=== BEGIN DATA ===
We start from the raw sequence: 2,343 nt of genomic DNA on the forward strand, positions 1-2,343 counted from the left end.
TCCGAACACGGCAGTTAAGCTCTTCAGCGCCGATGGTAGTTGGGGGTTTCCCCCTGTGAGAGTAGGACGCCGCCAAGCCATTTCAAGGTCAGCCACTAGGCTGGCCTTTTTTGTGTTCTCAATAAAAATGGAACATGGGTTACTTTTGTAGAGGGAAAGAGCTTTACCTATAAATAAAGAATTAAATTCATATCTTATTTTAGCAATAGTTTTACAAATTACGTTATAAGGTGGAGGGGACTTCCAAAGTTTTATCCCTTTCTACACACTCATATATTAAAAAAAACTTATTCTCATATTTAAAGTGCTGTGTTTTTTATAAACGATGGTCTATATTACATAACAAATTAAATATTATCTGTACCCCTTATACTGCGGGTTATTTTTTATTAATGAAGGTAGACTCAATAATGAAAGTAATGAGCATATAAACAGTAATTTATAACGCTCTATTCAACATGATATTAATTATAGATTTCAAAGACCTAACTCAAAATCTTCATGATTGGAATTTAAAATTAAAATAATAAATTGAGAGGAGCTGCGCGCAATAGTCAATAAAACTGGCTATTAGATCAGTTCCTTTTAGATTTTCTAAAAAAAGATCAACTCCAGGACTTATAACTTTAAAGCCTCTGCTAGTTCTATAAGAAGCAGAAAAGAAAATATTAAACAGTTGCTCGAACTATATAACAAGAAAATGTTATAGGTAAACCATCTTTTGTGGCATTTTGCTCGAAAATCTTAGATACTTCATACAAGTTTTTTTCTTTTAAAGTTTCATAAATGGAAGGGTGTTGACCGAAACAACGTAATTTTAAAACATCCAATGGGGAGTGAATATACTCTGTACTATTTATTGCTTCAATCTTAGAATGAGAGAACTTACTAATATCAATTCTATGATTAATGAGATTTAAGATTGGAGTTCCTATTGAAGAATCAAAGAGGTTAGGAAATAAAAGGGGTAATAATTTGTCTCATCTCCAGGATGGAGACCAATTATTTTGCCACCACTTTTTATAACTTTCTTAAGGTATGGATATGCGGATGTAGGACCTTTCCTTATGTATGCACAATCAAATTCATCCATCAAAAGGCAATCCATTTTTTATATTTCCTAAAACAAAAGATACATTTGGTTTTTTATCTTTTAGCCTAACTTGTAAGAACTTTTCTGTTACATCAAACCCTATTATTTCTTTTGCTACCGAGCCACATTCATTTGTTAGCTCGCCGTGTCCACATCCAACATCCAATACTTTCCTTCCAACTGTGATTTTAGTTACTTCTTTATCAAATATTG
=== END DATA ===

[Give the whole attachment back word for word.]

We start from the raw sequence: 2,343 nt of genomic DNA on the forward strand, positions 1-2,343 counted from the left end.
TCCGAACACGGCAGTTAAGCTCTTCAGCGCCGATGGTAGTTGGGGGTTTCCCCCTGTGAGAGTAGGACGCCGCCAAGCCATTTCAAGGTCAGCCACTAGGCTGGCCTTTTTTGTGTTCTCAATAAAAATGGAACATGGGTTACTTTTGTAGAGGGAAAGAGCTTTACCTATAAATAAAGAATTAAATTCATATCTTATTTTAGCAATAGTTTTACAAATTACGTTATAAGGTGGAGGGGACTTCCAAAGTTTTATCCCTTTCTACACACTCATATATTAAAAAAAACTTATTCTCATATTTAAAGTGCTGTGTTTTTTATAAACGATGGTCTATATTACATAACAAATTAAATATTATCTGTACCCCTTATACTGCGGGTTATTTTTTATTAATGAAGGTAGACTCAATAATGAAAGTAATGAGCATATAAACAGTAATTTATAACGCTCTATTCAACATGATATTAATTATAGATTTCAAAGACCTAACTCAAAATCTTCATGATTGGAATTTAAAATTAAAATAATAAATTGAGAGGAGCTGCGCGCAATAGTCAATAAAACTGGCTATTAGATCAGTTCCTTTTAGATTTTCTAAAAAAAGATCAACTCCAGGACTTATAACTTTAAAGCCTCTGCTAGTTCTATAAGAAGCAGAAAAGAAAATATTAAACAGTTGCTCGAACTATATAACAAGAAAATGTTATAGGTAAACCATCTTTTGTGGCATTTTGCTCGAAAATCTTAGATACTTCATACAAGTTTTTTTCTTTTAAAGTTTCATAAATGGAAGGGTGTTGACCGAAACAACGTAATTTTAAAACATCCAATGGGGAGTGAATATACTCTGTACTATTTATTGCTTCAATCTTAGAATGAGAGAACTTACTAATATCAATTCTATGATTAATGAGATTTAAGATTGGAGTTCCTATTGAAGAATCAAAGAGGTTAGGAAATAAAAGGGGTAATAATTTGTCTCATCTCCAGGATGGAGACCAATTATTTTGCCACCACTTTTTATAACTTTCTTAAGGTATGGATATGCGGATGTAGGACCTTTCCTTATGTATGCACAATCAAATTCATCCATCAAAAGGCAATCCATTTTTTATATTTCCTAAAACAAAAGATACATTTGGTTTTTTATCTTTTAGCCTAACTTGTAAGAACTTTTCTGTTACATCAAACCCTATTATTTCTTTTGCTACCGAGCCACATTCATTTGTTAGCTCGCCGTGTCCACATCCAACATCCAATACTTTCCTTCCAACTGTGATTTTAGTTACTTCTTTATCAAATATTG